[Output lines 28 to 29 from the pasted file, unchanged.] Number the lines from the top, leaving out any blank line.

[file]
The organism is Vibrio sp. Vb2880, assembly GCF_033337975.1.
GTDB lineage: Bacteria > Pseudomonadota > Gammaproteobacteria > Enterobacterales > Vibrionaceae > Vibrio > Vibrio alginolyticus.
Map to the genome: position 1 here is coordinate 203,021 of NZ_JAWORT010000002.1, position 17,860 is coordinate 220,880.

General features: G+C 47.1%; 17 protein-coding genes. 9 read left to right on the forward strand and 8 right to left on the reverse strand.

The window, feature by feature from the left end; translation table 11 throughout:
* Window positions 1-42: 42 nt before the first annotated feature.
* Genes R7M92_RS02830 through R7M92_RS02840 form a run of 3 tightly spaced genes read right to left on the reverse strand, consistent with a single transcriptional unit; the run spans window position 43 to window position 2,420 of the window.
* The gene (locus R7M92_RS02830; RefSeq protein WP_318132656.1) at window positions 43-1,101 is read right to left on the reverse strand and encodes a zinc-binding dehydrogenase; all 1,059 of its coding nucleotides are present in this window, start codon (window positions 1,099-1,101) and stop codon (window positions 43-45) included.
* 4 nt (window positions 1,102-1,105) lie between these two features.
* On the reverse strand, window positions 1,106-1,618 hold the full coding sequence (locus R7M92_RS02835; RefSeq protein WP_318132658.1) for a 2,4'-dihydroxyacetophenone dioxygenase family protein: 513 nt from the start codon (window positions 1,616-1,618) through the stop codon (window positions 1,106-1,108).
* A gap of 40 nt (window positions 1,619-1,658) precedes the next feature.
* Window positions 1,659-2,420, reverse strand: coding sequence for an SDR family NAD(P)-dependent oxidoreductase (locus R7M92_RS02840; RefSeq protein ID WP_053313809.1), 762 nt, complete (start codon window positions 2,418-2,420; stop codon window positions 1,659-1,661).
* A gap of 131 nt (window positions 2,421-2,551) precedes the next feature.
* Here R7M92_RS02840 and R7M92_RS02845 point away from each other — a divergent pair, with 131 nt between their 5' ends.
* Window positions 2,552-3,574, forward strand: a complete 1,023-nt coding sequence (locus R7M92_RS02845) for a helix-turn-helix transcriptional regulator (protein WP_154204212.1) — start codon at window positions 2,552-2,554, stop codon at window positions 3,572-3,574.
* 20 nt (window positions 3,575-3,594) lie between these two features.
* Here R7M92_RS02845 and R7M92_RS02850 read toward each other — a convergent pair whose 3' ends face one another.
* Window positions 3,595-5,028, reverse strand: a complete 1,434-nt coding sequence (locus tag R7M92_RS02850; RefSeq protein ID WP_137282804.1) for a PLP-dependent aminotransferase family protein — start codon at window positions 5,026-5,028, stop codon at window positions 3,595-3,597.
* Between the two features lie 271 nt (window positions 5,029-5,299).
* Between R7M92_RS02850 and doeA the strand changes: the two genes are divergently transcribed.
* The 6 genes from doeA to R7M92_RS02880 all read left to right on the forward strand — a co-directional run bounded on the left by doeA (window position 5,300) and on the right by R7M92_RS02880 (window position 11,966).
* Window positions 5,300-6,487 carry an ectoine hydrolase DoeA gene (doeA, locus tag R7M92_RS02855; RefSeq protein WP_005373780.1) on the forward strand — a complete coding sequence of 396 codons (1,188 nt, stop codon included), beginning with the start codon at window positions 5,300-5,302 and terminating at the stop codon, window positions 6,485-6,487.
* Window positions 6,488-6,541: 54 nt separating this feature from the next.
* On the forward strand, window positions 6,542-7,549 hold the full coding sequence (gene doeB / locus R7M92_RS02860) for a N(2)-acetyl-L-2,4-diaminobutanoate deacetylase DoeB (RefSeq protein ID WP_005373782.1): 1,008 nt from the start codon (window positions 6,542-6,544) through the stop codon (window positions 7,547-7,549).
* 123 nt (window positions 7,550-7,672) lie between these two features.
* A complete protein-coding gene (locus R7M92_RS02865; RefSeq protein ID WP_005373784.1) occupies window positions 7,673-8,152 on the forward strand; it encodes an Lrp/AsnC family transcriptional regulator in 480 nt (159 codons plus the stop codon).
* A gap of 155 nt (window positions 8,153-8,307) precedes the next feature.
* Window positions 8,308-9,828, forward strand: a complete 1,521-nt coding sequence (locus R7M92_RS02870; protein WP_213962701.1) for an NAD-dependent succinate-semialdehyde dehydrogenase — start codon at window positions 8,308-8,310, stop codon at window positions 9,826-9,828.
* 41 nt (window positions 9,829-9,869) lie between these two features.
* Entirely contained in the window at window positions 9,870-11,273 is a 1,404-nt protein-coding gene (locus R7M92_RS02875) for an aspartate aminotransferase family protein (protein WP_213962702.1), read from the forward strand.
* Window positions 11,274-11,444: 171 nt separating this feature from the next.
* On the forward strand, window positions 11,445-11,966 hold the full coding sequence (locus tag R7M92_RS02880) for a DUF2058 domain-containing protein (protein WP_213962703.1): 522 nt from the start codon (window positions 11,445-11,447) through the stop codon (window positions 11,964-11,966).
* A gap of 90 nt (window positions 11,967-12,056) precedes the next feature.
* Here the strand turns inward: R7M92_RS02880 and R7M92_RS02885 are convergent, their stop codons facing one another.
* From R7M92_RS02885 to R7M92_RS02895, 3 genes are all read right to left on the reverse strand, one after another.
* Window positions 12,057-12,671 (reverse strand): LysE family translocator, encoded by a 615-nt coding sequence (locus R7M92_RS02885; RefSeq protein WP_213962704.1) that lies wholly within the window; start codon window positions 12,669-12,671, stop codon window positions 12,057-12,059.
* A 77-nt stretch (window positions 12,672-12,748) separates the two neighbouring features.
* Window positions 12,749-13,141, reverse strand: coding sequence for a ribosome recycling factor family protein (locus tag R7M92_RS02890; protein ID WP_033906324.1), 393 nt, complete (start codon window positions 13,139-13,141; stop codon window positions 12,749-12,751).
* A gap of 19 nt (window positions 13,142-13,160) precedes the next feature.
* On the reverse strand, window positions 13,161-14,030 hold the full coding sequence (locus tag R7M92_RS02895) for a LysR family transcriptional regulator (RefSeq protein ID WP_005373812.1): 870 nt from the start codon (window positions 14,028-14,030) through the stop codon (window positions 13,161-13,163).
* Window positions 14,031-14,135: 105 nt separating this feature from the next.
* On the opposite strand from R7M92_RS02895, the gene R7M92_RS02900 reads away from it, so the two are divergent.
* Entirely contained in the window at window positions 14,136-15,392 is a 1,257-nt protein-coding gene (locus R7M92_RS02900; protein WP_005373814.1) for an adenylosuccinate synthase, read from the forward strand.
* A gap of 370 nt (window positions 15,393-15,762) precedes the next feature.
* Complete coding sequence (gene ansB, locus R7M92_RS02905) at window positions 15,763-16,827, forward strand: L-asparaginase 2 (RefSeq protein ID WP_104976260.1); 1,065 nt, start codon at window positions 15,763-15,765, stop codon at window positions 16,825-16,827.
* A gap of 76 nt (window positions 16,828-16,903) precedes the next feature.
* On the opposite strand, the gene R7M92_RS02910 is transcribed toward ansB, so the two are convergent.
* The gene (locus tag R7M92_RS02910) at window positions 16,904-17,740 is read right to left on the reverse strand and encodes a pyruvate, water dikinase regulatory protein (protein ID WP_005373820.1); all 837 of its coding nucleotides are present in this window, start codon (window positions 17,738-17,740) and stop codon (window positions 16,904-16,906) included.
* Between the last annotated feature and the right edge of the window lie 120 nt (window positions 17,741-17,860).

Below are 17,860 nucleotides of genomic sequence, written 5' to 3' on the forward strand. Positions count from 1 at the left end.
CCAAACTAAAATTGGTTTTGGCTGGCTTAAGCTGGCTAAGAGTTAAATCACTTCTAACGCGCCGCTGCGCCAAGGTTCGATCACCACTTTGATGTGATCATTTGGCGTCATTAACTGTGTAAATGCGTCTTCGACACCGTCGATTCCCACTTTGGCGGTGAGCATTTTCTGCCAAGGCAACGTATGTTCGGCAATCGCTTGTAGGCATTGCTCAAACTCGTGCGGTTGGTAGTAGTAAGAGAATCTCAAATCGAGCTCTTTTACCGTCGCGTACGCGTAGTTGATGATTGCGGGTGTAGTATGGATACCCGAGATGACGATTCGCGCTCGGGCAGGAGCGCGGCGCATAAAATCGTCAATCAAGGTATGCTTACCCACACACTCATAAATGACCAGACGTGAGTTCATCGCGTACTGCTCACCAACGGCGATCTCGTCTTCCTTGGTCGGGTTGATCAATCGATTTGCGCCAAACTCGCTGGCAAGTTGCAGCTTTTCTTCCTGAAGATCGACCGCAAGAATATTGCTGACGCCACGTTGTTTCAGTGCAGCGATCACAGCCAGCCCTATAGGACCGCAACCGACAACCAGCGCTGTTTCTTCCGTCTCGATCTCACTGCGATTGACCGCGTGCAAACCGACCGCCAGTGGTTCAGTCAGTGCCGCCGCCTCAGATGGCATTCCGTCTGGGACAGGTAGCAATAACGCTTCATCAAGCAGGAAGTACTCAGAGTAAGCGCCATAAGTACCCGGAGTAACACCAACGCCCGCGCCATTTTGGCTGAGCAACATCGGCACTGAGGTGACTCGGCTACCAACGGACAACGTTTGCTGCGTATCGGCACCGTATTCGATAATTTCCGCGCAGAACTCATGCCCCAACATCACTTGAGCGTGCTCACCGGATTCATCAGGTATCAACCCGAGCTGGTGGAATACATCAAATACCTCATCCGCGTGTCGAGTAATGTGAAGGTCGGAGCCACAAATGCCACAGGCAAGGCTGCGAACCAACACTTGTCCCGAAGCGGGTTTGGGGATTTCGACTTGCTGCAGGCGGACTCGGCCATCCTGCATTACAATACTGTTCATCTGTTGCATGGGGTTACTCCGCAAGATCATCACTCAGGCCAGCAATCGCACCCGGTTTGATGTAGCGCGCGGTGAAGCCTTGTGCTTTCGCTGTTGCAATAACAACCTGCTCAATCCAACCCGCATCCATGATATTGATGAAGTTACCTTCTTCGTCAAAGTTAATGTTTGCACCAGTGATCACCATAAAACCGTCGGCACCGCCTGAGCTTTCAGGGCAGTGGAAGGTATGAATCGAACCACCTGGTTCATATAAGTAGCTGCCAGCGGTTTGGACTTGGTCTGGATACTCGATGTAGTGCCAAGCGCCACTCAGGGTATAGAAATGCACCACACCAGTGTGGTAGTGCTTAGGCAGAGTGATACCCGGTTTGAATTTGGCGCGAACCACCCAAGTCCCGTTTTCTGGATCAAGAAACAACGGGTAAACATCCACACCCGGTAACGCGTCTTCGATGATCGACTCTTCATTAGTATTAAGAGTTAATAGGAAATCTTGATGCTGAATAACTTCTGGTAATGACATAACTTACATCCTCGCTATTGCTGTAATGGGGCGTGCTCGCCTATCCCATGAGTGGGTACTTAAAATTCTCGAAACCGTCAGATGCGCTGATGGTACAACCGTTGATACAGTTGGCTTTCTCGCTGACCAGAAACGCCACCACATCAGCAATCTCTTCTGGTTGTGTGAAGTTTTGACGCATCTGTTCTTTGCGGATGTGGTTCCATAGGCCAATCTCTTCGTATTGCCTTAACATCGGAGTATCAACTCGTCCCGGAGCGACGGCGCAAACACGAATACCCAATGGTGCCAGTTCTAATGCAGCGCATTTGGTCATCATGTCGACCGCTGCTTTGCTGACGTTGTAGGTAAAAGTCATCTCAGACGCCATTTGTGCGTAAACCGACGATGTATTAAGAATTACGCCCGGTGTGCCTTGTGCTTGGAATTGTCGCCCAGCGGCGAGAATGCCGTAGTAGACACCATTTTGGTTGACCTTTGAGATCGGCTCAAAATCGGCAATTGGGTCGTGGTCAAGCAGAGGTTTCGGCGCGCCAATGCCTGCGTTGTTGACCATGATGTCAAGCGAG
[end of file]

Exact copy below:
* Window positions 8,308-9,828, forward strand: a complete 1,521-nt coding sequence (locus R7M92_RS02870; protein WP_213962701.1) for an NAD-dependent succinate-semialdehyde dehydrogenase — start codon at window positions 8,308-8,310, stop codon at window positions 9,826-9,828.
* 41 nt (window positions 9,829-9,869) lie between these two features.